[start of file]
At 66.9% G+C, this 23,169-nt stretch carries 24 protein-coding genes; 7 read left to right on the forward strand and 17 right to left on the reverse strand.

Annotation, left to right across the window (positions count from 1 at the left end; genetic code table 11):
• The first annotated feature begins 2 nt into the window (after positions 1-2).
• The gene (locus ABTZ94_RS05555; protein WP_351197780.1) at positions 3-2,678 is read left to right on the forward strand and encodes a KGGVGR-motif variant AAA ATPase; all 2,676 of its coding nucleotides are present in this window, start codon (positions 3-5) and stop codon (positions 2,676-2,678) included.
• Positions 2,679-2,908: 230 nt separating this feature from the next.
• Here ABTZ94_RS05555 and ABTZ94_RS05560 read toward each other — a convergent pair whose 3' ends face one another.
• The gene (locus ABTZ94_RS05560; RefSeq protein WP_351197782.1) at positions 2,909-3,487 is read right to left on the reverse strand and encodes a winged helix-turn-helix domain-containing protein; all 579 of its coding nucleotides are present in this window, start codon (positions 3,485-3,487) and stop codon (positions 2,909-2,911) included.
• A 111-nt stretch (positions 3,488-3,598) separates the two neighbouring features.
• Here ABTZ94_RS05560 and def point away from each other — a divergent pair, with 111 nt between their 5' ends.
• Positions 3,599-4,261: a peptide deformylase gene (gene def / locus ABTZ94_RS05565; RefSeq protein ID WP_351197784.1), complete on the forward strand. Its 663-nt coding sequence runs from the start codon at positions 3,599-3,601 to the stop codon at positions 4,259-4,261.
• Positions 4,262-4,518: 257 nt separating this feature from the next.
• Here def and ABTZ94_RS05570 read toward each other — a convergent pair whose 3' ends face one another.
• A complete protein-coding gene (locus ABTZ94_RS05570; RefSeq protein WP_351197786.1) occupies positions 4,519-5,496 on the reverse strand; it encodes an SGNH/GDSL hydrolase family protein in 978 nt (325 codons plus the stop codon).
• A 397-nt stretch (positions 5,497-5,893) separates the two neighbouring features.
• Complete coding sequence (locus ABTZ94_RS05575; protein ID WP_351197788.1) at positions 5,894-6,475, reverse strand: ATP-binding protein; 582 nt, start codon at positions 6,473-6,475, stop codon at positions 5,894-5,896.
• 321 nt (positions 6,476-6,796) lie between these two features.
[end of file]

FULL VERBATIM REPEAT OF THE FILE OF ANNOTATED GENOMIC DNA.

At 66.9% G+C, this 23,169-nt stretch carries 24 protein-coding genes; 7 read left to right on the forward strand and 17 right to left on the reverse strand.

Annotation, left to right across the window (positions count from 1 at the left end; genetic code table 11):
• The first annotated feature begins 2 nt into the window (after positions 1-2).
• The gene (locus ABTZ94_RS05555; protein WP_351197780.1) at positions 3-2,678 is read left to right on the forward strand and encodes a KGGVGR-motif variant AAA ATPase; all 2,676 of its coding nucleotides are present in this window, start codon (positions 3-5) and stop codon (positions 2,676-2,678) included.
• Positions 2,679-2,908: 230 nt separating this feature from the next.
• Here ABTZ94_RS05555 and ABTZ94_RS05560 read toward each other — a convergent pair whose 3' ends face one another.
• The gene (locus ABTZ94_RS05560; RefSeq protein WP_351197782.1) at positions 2,909-3,487 is read right to left on the reverse strand and encodes a winged helix-turn-helix domain-containing protein; all 579 of its coding nucleotides are present in this window, start codon (positions 3,485-3,487) and stop codon (positions 2,909-2,911) included.
• A 111-nt stretch (positions 3,488-3,598) separates the two neighbouring features.
• Here ABTZ94_RS05560 and def point away from each other — a divergent pair, with 111 nt between their 5' ends.
• Positions 3,599-4,261: a peptide deformylase gene (gene def / locus ABTZ94_RS05565; RefSeq protein ID WP_351197784.1), complete on the forward strand. Its 663-nt coding sequence runs from the start codon at positions 3,599-3,601 to the stop codon at positions 4,259-4,261.
• Positions 4,262-4,518: 257 nt separating this feature from the next.
• Here def and ABTZ94_RS05570 read toward each other — a convergent pair whose 3' ends face one another.
• A complete protein-coding gene (locus ABTZ94_RS05570; RefSeq protein WP_351197786.1) occupies positions 4,519-5,496 on the reverse strand; it encodes an SGNH/GDSL hydrolase family protein in 978 nt (325 codons plus the stop codon).
• A 397-nt stretch (positions 5,497-5,893) separates the two neighbouring features.
• Complete coding sequence (locus ABTZ94_RS05575; protein ID WP_351197788.1) at positions 5,894-6,475, reverse strand: ATP-binding protein; 582 nt, start codon at positions 6,473-6,475, stop codon at positions 5,894-5,896.
• 321 nt (positions 6,476-6,796) lie between these two features.